n African Journal of Wildlife Research - And Then There Was One : a camera trap survey of the declining population of African Elephants in Knysna, South Africa - research article

Volume 49 Number 1
  • ISSN : 2410-7220
  • E-ISSN: 2410-8200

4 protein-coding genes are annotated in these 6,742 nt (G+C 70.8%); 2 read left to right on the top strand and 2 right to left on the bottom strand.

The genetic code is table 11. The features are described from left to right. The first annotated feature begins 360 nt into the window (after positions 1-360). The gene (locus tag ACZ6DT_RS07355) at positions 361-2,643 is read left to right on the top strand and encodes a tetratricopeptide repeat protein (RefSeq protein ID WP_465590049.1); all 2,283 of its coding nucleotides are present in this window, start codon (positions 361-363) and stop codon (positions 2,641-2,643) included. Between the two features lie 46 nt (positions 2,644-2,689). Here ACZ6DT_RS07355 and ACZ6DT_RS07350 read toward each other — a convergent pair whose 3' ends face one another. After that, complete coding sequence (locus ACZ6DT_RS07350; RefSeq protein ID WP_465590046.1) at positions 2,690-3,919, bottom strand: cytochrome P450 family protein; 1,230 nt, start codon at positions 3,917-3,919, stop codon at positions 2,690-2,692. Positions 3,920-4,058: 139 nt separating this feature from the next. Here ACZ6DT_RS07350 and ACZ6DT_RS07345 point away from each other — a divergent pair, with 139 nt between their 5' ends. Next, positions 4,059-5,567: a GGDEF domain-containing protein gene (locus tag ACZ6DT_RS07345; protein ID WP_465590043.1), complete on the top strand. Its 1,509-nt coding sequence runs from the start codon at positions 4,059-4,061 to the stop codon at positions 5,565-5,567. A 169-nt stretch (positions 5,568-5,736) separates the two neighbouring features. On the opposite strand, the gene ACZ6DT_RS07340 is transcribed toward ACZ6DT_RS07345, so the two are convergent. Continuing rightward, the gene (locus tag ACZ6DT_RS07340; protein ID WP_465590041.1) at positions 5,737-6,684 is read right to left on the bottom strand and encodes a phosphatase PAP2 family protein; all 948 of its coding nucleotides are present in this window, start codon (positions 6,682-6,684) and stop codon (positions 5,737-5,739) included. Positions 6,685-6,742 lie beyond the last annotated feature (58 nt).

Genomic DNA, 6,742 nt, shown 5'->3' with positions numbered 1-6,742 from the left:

Conservation agencies rely on accurate wildlife population estimates to inform management practices. The importance of accuracy increases with smaller, threatened populations, but so too does the challenge in achieving it, especially for evasive species in low-visibility terrain. Non-invasive survey techniques have been successfully applied in such conditions; however, each technique bears a unique set of limitations and often deliver different results. The shy Knysna elephants (Loxodonta africana) occur at extremely low numbers in difficult terrain, and the past few decades have seen debates raging about their numbers, fuelled in part by differing survey outcomes, although a decline has been apparent over the last 150 years. We surveyed the known range of the Knysna elephant population for 15 months (July 2016 – October 2017), using camera traps, and identified one adult female elephant. The reliability of using camera trapping for surveying animal populations in conditions such as the Knysna elephant is compared with the previous faecal DNA genotyping survey.We conclude that this population has declined to a single individual and discuss the implications for local conservation authorities. Additionally, we highlight the importance of designing rigorous survey approaches where only a few individual animals are present.

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